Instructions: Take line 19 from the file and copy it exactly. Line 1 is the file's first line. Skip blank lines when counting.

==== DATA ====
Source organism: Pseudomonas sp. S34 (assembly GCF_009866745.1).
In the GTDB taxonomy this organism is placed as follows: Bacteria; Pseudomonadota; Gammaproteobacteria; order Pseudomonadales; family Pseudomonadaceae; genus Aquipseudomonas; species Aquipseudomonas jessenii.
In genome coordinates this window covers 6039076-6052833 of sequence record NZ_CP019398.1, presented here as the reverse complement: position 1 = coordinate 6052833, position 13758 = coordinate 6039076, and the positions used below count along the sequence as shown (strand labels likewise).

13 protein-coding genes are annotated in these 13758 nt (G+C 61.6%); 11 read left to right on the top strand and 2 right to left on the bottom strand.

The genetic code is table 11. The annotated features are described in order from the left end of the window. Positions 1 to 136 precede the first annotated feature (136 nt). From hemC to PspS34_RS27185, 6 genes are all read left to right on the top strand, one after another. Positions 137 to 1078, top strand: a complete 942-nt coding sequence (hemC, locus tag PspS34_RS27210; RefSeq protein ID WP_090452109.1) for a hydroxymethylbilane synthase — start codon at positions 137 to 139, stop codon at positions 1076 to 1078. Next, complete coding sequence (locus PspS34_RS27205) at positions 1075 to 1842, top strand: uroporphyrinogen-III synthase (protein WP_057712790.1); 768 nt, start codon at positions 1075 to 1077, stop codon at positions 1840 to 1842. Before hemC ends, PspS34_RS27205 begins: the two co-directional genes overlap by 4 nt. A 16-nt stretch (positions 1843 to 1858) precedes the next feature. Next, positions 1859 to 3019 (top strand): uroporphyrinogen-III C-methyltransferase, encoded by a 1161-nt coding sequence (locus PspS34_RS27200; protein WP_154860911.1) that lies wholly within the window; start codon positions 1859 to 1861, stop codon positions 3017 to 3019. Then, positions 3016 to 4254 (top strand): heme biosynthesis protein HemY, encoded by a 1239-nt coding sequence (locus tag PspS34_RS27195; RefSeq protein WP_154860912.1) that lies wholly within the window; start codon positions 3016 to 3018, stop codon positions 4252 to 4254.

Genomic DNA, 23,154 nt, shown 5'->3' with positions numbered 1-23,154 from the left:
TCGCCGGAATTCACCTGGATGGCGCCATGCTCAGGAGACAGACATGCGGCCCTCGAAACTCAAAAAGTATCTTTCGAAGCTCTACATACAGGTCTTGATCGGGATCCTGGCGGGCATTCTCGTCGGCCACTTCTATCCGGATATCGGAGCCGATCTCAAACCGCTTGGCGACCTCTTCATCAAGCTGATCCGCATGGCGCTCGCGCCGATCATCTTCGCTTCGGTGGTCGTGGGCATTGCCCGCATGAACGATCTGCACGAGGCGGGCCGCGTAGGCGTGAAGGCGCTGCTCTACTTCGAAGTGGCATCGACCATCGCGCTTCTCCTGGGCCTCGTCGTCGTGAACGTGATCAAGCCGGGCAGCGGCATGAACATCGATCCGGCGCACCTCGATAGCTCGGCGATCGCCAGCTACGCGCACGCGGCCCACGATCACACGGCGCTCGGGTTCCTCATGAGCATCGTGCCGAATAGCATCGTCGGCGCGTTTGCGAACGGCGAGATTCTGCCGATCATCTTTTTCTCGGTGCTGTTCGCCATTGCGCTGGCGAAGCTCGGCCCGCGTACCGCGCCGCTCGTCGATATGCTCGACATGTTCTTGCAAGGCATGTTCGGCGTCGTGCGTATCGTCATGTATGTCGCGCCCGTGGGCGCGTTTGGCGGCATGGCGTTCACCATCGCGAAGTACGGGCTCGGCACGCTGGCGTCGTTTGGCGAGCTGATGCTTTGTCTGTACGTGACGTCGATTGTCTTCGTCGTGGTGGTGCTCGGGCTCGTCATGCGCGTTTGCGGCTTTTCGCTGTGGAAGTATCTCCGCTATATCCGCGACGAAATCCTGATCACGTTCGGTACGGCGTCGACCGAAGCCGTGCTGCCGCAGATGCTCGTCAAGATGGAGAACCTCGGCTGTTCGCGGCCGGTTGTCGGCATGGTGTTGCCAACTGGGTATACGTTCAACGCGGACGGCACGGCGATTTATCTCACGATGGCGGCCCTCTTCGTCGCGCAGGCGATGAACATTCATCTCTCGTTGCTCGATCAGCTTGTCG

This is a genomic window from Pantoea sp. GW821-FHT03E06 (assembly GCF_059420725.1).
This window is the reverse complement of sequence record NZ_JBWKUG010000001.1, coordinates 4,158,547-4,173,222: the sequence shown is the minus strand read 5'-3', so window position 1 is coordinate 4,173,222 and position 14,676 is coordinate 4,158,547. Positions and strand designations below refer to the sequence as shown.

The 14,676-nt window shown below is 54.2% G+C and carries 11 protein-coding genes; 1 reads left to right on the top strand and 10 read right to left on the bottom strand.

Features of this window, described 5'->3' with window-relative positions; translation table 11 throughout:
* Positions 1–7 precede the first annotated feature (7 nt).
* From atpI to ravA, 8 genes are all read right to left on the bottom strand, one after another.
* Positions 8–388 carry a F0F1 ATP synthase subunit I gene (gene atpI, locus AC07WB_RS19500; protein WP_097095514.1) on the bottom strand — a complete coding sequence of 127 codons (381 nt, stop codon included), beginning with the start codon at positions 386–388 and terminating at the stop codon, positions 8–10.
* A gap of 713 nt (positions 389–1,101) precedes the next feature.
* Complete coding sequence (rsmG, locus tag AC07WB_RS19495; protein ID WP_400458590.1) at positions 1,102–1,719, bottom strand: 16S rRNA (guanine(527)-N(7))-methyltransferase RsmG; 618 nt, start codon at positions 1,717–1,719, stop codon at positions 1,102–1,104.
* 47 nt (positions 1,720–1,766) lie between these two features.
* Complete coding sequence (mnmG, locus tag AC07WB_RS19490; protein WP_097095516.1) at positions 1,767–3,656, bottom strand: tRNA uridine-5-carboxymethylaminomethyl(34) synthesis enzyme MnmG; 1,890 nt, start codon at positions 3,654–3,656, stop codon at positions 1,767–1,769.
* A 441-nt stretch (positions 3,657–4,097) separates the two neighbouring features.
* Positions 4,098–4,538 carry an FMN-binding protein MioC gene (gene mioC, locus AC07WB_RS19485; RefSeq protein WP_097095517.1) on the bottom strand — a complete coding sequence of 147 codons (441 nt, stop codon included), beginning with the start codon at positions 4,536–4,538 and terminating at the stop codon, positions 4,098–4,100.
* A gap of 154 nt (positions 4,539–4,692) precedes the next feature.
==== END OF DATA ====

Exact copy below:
* A 441-nt stretch (positions 3,657–4,097) separates the two neighbouring features.